In-Depth

American is high on IQ

Recent implementation of a specialized, compressed data warehouse helped address a major airline's growing concerns about accessing ticket information. That implementation was timely. For every person that went through the turnstile at American Airlines, another piece of paper landed in American's revenue accounting department. Eventually the number of documents processed by the department grew to 125 million annually. But with such a large data flow, and a database that did not run analytical queries and held only three months' worth of information, the airline was unable to access ticketing data without considerable manual labor.

In March 1997 American Airlines "flipped the switch" on its Revenue Accounting Data Access Resource (Radar), a decision-support data mart that utilizes the Sybase IQ data warehouse server product from Sybase Inc., Emeryville, Calif., to analyze ticket data and uncover the fraudulent use of discount tickets. The system runs on 12 Sun Enterprise 5000 processors and holds 13 months of data. IQ's compression technology holds 300Gb of raw data, which, according to John Hagen, senior systems analyst and Radar project manager, is eight to nine times more than American Airlines' previous database.

The system has helped the airline reduce costs, extend storage capabilities and empower users. Queries take an average of seven minutes, while effective implementation of a three-tier architecture helps prevent query lockups, said Hagen. Instead of utilizing several people to collect faxes and other paperwork to do one ticketing job, one person can now create a query to find the necessary information.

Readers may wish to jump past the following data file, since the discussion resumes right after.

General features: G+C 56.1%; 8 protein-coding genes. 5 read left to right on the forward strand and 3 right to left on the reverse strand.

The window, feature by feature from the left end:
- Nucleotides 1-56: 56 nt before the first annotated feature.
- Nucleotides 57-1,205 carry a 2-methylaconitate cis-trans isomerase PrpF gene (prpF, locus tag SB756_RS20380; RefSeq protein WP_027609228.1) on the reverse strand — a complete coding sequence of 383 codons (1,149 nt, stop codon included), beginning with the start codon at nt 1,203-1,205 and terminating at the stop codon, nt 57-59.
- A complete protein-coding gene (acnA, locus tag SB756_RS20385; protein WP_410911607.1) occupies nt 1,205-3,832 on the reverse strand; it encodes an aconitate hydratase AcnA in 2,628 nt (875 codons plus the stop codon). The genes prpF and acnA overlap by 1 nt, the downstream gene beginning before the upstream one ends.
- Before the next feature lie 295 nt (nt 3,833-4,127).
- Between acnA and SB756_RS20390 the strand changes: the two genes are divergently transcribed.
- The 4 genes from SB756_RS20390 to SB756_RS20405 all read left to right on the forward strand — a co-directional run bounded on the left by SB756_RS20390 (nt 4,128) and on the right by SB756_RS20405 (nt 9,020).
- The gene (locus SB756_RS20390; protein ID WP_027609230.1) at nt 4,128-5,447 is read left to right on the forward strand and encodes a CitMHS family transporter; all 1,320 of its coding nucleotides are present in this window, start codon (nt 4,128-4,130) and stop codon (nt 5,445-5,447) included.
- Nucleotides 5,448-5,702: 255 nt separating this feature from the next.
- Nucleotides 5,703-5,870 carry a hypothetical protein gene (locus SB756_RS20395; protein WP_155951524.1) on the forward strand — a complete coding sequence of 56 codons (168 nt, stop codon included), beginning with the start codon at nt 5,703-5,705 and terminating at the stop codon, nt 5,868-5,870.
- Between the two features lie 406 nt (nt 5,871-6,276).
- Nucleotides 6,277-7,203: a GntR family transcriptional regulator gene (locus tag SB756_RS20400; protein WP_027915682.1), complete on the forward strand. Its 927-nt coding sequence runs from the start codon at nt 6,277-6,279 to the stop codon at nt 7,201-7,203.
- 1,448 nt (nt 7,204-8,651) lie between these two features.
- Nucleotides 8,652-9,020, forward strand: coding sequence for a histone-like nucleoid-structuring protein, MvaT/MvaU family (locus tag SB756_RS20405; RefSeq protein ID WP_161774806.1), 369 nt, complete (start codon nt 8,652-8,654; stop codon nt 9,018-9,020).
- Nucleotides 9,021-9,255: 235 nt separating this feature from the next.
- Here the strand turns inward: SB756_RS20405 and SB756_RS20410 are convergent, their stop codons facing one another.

But as with most major projects, Radar faced challenges during its 11-month implementation phase, said Hagen. These included obtaining the needed funding, setting up the database schema and using borrowed hardware. The biggest challenge, however, was the system's own rapid growth.

The system is now used in 15 departments throughout the company and two cities, Tulsa, Okla., and Fort Worth, Texas, where Hagen is located. "[Radar] was designed for 30 to 40 people. Now, a lot more are using it," said Hagen. "We've had to beef up the hardware ... as different departments have different twists [on using it]."

Hagen said American Airlines "bit the bullet on the development cycle." The firm started the project with a consultant. Then, "We hunkered down and learned the system ourselves," he said. "That way, we understood every nook and cranny. That's very important."

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